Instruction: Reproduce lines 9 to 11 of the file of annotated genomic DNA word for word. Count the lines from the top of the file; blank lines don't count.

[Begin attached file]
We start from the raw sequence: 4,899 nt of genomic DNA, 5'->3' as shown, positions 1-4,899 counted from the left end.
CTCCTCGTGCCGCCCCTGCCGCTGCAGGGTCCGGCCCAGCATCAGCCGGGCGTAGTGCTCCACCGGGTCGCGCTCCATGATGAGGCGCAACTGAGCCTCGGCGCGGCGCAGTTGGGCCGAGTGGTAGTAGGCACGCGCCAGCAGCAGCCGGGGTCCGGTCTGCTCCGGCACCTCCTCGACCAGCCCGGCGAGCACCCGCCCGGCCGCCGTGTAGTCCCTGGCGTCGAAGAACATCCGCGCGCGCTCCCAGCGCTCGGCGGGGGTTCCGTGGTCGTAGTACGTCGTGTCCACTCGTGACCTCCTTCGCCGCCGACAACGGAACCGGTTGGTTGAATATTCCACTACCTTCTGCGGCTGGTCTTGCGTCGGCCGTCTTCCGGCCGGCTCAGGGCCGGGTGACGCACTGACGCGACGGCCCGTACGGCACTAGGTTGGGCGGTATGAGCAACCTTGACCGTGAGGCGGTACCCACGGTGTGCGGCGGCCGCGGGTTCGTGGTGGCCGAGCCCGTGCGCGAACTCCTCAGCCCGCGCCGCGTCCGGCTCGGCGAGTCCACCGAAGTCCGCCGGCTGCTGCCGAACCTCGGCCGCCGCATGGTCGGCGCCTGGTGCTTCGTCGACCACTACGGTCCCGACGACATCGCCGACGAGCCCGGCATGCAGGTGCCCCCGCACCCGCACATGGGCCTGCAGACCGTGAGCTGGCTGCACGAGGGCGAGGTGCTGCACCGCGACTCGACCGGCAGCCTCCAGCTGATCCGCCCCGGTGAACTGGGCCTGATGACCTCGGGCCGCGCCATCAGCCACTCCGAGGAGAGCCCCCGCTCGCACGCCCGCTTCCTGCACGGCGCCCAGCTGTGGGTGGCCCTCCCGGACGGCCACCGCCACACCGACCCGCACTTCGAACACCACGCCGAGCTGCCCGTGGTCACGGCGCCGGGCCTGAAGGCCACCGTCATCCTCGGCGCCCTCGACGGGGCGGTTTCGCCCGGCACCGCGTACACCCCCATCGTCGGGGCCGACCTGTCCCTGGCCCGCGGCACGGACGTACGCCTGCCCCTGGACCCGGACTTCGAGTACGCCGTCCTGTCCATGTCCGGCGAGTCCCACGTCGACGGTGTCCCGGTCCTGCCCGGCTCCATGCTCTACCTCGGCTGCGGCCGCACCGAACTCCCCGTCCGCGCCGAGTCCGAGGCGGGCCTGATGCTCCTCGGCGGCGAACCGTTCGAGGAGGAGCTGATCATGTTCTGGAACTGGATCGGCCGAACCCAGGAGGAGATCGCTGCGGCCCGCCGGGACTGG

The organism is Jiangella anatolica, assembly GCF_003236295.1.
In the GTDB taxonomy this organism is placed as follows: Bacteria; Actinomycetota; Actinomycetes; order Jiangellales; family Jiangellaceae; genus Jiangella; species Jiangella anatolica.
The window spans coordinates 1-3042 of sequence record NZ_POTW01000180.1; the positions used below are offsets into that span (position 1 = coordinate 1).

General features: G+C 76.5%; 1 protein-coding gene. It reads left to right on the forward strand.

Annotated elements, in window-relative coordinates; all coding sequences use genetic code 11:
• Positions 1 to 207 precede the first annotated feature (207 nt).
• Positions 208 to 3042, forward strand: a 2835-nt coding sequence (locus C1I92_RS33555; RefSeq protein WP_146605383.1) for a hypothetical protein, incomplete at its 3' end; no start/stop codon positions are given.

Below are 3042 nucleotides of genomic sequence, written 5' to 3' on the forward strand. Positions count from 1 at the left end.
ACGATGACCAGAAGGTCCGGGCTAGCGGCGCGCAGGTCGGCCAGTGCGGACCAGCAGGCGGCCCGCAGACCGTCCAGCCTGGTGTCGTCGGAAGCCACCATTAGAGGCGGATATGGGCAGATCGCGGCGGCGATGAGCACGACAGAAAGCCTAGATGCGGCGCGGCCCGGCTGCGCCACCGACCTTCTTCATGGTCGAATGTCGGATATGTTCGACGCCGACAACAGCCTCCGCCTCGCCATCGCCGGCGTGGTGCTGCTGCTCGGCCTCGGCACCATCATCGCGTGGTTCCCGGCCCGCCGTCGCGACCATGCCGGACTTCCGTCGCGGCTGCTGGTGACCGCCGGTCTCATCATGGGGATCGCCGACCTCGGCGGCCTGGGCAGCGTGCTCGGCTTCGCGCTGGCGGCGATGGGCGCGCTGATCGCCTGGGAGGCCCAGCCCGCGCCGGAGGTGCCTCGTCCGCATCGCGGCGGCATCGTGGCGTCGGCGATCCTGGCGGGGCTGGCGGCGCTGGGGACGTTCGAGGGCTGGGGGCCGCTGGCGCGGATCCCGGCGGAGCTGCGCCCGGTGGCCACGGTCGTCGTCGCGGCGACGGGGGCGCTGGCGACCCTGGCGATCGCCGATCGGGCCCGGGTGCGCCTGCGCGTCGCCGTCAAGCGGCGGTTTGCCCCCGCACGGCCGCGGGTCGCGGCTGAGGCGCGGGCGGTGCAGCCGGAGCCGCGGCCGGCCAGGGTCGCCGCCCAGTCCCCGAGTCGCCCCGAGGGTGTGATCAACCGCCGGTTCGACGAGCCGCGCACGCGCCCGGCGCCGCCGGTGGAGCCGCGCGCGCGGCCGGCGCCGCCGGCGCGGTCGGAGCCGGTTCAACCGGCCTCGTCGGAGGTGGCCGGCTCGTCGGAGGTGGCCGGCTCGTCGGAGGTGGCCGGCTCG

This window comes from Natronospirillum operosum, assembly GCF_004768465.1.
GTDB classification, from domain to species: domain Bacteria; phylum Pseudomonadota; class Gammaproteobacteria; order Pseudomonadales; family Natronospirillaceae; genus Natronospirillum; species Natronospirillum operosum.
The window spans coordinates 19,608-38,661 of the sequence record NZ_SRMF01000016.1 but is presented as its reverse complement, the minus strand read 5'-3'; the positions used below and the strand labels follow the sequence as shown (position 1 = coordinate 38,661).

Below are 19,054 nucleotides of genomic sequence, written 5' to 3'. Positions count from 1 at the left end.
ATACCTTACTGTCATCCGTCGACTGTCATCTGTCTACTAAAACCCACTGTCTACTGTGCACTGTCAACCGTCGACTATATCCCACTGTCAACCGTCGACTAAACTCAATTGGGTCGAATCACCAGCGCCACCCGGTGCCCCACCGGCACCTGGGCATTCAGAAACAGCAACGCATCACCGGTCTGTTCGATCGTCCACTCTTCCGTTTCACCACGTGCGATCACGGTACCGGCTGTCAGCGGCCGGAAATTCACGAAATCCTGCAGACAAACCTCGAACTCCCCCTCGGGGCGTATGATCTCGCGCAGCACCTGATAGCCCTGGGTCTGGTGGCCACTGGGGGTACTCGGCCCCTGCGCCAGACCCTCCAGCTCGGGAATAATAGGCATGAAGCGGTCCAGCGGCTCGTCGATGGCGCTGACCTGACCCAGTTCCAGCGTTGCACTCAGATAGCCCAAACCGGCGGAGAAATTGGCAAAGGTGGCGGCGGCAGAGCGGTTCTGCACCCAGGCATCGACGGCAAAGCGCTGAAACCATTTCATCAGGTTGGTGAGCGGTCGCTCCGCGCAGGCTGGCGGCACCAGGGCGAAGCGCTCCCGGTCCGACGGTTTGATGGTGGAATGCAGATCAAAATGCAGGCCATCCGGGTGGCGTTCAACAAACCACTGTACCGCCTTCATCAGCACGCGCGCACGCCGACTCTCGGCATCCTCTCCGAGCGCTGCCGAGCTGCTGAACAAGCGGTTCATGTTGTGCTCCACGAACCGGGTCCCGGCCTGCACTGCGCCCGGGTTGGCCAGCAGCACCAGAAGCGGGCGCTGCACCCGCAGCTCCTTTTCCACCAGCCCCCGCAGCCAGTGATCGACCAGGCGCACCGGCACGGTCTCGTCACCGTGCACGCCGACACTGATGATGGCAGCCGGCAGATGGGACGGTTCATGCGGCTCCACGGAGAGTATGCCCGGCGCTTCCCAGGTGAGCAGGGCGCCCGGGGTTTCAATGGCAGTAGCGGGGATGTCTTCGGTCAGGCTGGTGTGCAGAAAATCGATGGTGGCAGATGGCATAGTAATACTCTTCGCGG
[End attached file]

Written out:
• Positions 208 to 3042, forward strand: a 2835-nt coding sequence (locus C1I92_RS33555; RefSeq protein WP_146605383.1) for a hypothetical protein, incomplete at its 3' end; no start/stop codon positions are given.

Below are 3042 nucleotides of genomic sequence, written 5' to 3' on the forward strand. Positions count from 1 at the left end.
ACGATGACCAGAAGGTCCGGGCTAGCGGCGCGCAGGTCGGCCAGTGCGGACCAGCAGGCGGCCCGCAGACCGTCCAGCCTGGTGTCGTCGGAAGCCACCATTAGAGGCGGATATGGGCAGATCGCGGCGGCGATGAGCACGACAGAAAGCCTAGATGCGGCGCGGCCCGGCTGCGCCACCGACCTTCTTCATGGTCGAATGTCGGATATGTTCGACGCCGACAACAGCCTCCGCCTCGCCATCGCCGGCGTGGTGCTGCTGCTCGGCCTCGGCACCATCATCGCGTGGTTCCCGGCCCGCCGTCGCGACCATGCCGGACTTCCGTCGCGGCTGCTGGTGACCGCCGGTCTCATCATGGGGATCGCCGACCTCGGCGGCCTGGGCAGCGTGCTCGGCTTCGCGCTGGCGGCGATGGGCGCGCTGATCGCCTGGGAGGCCCAGCCCGCGCCGGAGGTGCCTCGTCCGCATCGCGGCGGCATCGTGGCGTCGGCGATCCTGGCGGGGCTGGCGGCGCTGGGGACGTTCGAGGGCTGGGGGCCGCTGGCGCGGATCCCGGCGGAGCTGCGCCCGGTGGCCACGGTCGTCGTCGCGGCGACGGGGGCGCTGGCGACCCTGGCGATCGCCGATCGGGCCCGGGTGCGCCTGCGCGTCGCCGTCAAGCGGCGGTTTGCCCCCGCACGGCCGCGGGTCGCGGCTGAGGCGCGGGCGGTGCAGCCGGAGCCGCGGCCGGCCAGGGTCGCCGCCCAGTCCCCGAGTCGCCCCGAGGGTGTGATCAACCGCCGGTTCGACGAGCCGCGCACGCGCCCGGCGCCGCCGGTGGAGCCGCGCGCGCGGCCGGCGCCGCCGGCGCGGTCGGAGCCGGTTCAACCGGCCTCGTCGGAGGTGGCCGGCTCGTCGGAGGTGGCCGGCTCGTCGGAGGTGGCCGGCTCG